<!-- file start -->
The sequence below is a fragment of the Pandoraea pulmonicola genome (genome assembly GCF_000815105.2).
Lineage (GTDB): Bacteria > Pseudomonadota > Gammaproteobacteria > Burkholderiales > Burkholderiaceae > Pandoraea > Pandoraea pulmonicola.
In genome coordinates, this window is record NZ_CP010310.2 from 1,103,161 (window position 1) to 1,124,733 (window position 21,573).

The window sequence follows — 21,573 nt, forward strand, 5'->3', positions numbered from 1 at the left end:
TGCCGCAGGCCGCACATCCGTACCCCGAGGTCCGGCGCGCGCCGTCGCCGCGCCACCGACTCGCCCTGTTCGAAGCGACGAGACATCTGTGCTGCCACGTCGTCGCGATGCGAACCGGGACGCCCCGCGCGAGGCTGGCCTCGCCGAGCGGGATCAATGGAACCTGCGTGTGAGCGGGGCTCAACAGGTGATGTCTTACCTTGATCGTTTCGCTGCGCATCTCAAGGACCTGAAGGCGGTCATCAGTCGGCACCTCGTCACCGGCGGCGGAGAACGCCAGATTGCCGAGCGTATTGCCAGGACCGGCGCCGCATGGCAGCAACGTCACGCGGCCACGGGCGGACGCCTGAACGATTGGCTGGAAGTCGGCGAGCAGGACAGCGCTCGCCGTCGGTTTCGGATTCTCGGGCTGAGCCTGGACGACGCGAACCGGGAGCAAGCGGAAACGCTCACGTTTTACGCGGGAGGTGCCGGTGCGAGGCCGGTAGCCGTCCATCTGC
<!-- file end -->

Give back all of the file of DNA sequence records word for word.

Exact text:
The sequence below is a fragment of the Pandoraea pulmonicola genome (genome assembly GCF_000815105.2).
Lineage (GTDB): Bacteria > Pseudomonadota > Gammaproteobacteria > Burkholderiales > Burkholderiaceae > Pandoraea > Pandoraea pulmonicola.
In genome coordinates, this window is record NZ_CP010310.2 from 1,103,161 (window position 1) to 1,124,733 (window position 21,573).

The window sequence follows — 21,573 nt, forward strand, 5'->3', positions numbered from 1 at the left end:
TGCCGCAGGCCGCACATCCGTACCCCGAGGTCCGGCGCGCGCCGTCGCCGCGCCACCGACTCGCCCTGTTCGAAGCGACGAGACATCTGTGCTGCCACGTCGTCGCGATGCGAACCGGGACGCCCCGCGCGAGGCTGGCCTCGCCGAGCGGGATCAATGGAACCTGCGTGTGAGCGGGGCTCAACAGGTGATGTCTTACCTTGATCGTTTCGCTGCGCATCTCAAGGACCTGAAGGCGGTCATCAGTCGGCACCTCGTCACCGGCGGCGGAGAACGCCAGATTGCCGAGCGTATTGCCAGGACCGGCGCCGCATGGCAGCAACGTCACGCGGCCACGGGCGGACGCCTGAACGATTGGCTGGAAGTCGGCGAGCAGGACAGCGCTCGCCGTCGGTTTCGGATTCTCGGGCTGAGCCTGGACGACGCGAACCGGGAGCAAGCGGAAACGCTCACGTTTTACGCGGGAGGTGCCGGTGCGAGGCCGGTAGCCGTCCATCTGC